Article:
LOTR-
You are wise and you are speaking my reality. She was down to $0 in her acct so I decided to put in enough money for her to Uber to BF. We have cameras on house and see she was picked up at 12, returned at 2.  We are way past the moral question of her spending night w/BF du jour . I would be overcome with joy if one of these guys liked her enough to let her live with them.
You are correct in that I can’t care for someone who is not working on herself. I will look again at supportive/transitional housing. I’ve had a hard time finding anything like that.
I do not feel the deep connectedness that many people here share and I honestly would be ok if she was surviving out in the world and since we’ve never really had a two way relationship, I wouldn’t be missing anything.
So many describe that their pwBPD can be wonderful, giving, loving then turn on them. We’ve had some fun times, but we’ve never felt that deep companionship from her.
Thanks for letting me work thru this here.
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« Reply #12 on: July 17, 2019, 10:53:04 AM »

Ok I’m back- I hate being needy but things are coming to a head here and I need wisdom.

 I just went and had a discussion w/her  (based on LOTR’s wise insight). I said “I don’t think we are helping you and you can’t hold us hostage w/suicidal threats” (all this while she’s laying in her bed). She said “you never help me, I’m sad every single day and hate my life. Every therapist I’ve had (I think she’s had 5 or 6 women therapist) just says “hi B, how are things going, I tell them about some horrible relational problem and they reaping Are you using your coping skills?’ -that’s not enough Mom, I need help with all the PTSD I have. I’m afraid to get on elevators bc of the sexual assault in 10 th grade on school elevator.... Mom I need help!!!”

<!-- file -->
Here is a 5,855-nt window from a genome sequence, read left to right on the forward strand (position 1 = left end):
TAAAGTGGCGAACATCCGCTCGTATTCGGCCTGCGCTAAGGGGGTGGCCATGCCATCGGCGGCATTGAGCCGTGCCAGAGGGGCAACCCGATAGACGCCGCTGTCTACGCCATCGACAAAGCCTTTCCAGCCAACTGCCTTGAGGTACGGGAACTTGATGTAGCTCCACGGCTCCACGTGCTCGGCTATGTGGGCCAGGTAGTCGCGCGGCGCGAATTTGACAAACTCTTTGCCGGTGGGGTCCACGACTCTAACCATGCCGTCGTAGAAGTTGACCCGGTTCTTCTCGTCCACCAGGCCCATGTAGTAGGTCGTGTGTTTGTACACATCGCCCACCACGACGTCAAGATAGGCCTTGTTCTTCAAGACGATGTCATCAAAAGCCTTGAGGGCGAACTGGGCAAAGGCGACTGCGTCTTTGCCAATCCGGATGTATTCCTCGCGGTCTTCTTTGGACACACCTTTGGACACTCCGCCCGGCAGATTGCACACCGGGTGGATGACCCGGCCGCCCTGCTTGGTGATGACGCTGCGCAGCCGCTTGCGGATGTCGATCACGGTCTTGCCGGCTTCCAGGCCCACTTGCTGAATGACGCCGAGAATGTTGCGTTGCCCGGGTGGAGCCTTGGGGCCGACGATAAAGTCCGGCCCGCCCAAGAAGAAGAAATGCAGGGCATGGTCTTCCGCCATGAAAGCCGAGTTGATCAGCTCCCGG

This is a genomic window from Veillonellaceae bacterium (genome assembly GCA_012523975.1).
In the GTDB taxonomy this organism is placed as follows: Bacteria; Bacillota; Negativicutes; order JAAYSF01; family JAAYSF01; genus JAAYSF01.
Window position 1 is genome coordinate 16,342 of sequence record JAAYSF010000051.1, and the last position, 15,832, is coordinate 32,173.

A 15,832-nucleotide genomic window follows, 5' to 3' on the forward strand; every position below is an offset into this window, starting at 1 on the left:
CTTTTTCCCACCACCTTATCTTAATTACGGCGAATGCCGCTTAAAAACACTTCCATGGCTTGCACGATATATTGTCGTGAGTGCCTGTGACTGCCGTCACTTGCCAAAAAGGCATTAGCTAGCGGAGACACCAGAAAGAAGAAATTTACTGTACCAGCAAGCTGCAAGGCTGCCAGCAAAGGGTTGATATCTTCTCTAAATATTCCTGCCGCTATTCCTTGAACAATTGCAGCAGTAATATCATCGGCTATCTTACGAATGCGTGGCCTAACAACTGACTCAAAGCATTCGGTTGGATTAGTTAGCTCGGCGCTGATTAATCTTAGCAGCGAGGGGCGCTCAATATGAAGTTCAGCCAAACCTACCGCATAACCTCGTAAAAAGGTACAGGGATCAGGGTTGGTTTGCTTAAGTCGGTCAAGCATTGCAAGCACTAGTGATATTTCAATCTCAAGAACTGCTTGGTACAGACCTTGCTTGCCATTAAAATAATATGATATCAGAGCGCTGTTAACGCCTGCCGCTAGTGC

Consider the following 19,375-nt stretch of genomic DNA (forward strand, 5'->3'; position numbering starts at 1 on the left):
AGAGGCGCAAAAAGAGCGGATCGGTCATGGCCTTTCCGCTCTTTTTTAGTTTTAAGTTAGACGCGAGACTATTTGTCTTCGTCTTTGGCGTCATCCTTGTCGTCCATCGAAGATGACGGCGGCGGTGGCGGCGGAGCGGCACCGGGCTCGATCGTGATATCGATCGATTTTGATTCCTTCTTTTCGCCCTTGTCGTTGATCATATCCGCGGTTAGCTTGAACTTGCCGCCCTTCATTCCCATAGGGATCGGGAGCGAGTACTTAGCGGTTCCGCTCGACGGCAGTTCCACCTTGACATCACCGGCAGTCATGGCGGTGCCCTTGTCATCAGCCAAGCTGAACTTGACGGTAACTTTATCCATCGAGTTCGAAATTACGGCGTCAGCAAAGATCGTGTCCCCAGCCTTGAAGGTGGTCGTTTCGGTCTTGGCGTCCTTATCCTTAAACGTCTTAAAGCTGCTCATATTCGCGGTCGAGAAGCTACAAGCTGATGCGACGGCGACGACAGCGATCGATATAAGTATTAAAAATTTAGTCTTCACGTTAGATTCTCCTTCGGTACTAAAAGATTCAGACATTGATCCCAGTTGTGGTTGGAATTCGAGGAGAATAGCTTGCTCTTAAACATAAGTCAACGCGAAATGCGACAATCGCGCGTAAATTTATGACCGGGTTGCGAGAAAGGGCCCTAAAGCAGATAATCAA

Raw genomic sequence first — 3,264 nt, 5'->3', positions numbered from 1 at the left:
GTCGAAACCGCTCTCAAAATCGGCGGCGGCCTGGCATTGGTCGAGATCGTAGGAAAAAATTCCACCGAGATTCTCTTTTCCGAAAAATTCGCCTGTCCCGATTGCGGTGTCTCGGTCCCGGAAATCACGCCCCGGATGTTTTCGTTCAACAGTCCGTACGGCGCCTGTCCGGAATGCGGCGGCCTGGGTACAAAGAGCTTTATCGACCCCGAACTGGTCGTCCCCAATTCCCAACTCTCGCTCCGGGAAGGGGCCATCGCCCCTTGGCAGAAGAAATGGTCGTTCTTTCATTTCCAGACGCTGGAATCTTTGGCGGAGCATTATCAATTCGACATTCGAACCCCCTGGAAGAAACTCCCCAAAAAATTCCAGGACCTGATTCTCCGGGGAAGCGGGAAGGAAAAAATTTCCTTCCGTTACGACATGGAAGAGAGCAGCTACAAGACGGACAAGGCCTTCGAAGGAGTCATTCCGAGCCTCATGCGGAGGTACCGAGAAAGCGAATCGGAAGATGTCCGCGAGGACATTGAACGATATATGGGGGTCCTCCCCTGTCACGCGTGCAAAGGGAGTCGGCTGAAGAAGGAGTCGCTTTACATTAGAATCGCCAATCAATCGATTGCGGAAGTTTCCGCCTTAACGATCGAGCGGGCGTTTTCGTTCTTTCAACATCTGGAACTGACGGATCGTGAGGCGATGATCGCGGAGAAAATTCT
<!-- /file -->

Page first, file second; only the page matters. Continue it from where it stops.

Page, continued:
This went on and on -she’s absolutely in depression and victim mode, very little self care. I reached out to Basel VanderKolk “the body keeps the score” Doctor years ago and he suggested we send her to Meadows in AZ -we can’t afford it.

I think PTSD can overlap BPD. I assume the theory is -get her all propped up as stable as possible w/DBT coping skills, good nutrition, etc. then start working thru all the traumas, one by one. I’m exhausted and the day hasn’t really begun yet. She screamed “get me a therapist who can help me”.
Poor kid....
Ok so I guess she must have DBT therapy and no PTSD therapy yet. Thoughts?
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MomSA
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« Reply #13 on: July 17, 2019, 12:05:20 PM »


I think PTSD can overlap BPD. I assume the theory is -get her all propped up as stable as possible w/DBT coping skills, good nutrition, etc. then start working thru all the traumas, one by one. I’m exhausted and the day hasn’t really begun yet. She screamed “get me a therapist who can help me”.
Poor kid....
Ok so I guess she must have DBT therapy and no PTSD therapy yet. Thoughts?